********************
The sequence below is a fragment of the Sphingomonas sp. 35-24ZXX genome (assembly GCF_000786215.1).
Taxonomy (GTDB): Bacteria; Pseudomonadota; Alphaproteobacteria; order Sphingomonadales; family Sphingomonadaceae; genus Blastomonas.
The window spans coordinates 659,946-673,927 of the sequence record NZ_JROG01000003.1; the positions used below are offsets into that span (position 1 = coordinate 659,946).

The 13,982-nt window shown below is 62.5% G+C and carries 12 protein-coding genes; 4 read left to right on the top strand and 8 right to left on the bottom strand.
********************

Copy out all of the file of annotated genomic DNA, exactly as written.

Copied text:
The sequence below is a fragment of the Sphingomonas sp. 35-24ZXX genome (assembly GCF_000786215.1).
Taxonomy (GTDB): Bacteria; Pseudomonadota; Alphaproteobacteria; order Sphingomonadales; family Sphingomonadaceae; genus Blastomonas.
The window spans coordinates 659,946-673,927 of the sequence record NZ_JROG01000003.1; the positions used below are offsets into that span (position 1 = coordinate 659,946).

The 13,982-nt window shown below is 62.5% G+C and carries 12 protein-coding genes; 4 read left to right on the top strand and 8 right to left on the bottom strand.